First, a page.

A combination of poverty and technological choices may be forcing a decline in television sales
Kill your television? A growing number of Americans are choosing to do just that, according to the Nielsen Company.
Nielsen announced on Tuesday that TV ownership in the U.S. is down for the first time in 20 years, based on data gathered from the 2010 census.
According to Nielsen, the percentage of households with televisions has declined to 96.7, compared with the 98.9 percent from previous estimates in 2000.
In its announcement, Nielsen suggests that the reason for the drop is manifold.
First, Nielsen says, the transition to digital television in 2009 may have had an effect, with some percentage of Americans opting out of television altogether rather than update to a set with a digital tuner, shell out for a converter for their old set, or subscribe to cable.
Another factor, somewhat tying into the first, is the prolonged grim economy, with lower-income, rural populations in particular finding themselves increasingly unable to afford TV ownership.
On the other end of the spectrum, a small portion of the urban population is also contributing to the decline in TV ownership, choosing to go without paid TV subscriptions. This group may be a subset of a larger trend that Nielsen sees — that of consumers choosing to view content across a variety of platforms, including mobile devices and online.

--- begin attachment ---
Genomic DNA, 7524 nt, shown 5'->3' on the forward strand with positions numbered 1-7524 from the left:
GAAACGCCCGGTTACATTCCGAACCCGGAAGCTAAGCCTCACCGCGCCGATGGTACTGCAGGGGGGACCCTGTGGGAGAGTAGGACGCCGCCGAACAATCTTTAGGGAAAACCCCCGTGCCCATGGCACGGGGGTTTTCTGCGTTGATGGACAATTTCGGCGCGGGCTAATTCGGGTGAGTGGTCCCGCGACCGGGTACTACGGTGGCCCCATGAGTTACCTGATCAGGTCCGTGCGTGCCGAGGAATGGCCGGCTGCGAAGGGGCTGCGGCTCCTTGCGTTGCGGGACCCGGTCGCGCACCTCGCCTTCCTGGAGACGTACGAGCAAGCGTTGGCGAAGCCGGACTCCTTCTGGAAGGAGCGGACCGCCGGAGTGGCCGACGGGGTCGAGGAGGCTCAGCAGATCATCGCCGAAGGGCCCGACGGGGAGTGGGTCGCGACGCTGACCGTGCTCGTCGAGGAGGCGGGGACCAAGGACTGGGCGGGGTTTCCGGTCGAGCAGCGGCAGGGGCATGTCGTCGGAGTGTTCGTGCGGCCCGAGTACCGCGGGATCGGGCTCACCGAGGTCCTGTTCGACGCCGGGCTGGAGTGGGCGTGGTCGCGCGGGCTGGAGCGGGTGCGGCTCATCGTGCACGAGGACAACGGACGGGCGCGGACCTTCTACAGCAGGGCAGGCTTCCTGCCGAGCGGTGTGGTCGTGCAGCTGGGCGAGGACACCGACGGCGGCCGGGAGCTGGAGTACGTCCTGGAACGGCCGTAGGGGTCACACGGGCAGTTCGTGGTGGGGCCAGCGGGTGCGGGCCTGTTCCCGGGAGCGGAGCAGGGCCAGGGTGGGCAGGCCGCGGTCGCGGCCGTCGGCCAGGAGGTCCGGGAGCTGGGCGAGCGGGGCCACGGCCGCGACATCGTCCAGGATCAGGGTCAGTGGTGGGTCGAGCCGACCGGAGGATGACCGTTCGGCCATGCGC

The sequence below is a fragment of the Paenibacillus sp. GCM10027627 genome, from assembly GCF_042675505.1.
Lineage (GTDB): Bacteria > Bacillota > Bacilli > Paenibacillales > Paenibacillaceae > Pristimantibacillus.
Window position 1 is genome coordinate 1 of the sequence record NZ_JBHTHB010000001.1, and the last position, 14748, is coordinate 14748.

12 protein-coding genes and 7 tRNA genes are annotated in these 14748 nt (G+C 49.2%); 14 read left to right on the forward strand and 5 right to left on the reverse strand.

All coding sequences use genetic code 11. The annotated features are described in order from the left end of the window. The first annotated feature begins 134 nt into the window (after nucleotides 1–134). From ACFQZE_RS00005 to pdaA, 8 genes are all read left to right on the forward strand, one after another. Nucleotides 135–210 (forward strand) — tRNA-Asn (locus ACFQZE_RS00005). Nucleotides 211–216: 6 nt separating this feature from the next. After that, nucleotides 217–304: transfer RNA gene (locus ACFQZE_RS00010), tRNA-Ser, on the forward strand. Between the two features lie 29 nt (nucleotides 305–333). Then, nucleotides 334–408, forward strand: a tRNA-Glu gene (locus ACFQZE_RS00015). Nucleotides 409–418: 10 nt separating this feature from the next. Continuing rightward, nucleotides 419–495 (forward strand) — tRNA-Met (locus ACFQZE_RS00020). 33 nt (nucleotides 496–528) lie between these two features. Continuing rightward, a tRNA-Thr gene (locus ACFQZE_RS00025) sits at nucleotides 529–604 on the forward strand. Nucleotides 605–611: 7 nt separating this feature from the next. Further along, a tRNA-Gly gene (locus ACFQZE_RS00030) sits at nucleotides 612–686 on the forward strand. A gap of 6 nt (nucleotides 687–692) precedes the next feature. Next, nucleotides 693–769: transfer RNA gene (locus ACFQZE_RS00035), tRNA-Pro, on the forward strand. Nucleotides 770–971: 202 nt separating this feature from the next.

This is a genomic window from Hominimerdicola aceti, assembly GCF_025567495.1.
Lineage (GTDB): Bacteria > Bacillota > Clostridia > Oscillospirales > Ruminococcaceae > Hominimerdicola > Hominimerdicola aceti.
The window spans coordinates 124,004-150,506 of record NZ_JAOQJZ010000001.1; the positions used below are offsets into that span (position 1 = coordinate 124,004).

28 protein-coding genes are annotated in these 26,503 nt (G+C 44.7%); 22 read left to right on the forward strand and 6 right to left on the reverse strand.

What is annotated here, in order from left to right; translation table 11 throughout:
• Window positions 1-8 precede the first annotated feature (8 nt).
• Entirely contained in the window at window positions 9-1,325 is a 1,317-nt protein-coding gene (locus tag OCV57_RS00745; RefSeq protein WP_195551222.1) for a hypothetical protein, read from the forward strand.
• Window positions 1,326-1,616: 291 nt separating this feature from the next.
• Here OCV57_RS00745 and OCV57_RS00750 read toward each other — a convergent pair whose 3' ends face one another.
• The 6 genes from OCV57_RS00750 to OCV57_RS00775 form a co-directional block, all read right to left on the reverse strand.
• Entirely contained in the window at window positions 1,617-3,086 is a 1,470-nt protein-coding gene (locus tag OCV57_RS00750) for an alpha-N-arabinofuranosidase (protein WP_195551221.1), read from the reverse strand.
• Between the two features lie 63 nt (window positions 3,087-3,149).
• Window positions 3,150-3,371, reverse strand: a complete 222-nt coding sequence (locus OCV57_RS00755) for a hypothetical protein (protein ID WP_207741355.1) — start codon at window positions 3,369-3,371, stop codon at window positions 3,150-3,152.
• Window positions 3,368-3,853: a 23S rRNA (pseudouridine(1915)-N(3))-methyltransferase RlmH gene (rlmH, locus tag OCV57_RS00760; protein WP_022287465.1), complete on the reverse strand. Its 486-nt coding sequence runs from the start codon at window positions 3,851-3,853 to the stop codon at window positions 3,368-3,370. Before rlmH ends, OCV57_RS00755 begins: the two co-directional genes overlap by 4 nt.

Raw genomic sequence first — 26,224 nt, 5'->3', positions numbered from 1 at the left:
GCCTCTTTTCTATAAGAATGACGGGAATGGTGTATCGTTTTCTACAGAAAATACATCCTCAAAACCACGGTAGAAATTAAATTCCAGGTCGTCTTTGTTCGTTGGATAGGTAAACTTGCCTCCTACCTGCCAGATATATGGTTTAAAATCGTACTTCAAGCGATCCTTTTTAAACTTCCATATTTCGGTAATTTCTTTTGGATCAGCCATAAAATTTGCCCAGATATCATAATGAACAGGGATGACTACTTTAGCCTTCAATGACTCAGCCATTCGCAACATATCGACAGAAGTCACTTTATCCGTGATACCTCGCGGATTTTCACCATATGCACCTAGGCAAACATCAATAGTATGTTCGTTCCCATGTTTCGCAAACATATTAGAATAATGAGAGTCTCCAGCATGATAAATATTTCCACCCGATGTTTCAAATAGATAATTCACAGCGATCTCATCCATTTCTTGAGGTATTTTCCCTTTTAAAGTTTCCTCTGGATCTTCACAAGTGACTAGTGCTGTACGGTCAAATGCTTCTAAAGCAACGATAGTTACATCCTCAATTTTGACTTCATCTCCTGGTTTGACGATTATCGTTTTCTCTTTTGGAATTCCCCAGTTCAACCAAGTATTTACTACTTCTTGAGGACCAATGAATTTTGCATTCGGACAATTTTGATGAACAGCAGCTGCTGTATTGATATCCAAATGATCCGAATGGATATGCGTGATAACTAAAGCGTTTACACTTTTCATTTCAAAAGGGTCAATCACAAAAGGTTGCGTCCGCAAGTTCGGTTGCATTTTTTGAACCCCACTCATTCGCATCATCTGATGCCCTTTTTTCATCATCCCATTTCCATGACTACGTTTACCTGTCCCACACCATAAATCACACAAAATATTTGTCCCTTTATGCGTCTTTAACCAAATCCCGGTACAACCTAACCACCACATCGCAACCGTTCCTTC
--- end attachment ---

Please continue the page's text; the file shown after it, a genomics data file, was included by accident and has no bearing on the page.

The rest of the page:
Pat McDonough, Nielsen's senior vice president of insights and analysis, said that this last factor is leading the company to change how it measures audiences in the future.
“Nielsen’s cross-platform media strategy will allow us to measure all of this content and report the total picture of video consumption to our clients regardless of delivery method," McDonough said. "As the census data shows that we are a more diverse country, our measurements evolve to reflect our diversity and also to encompass all the ways that Americans consume media.”
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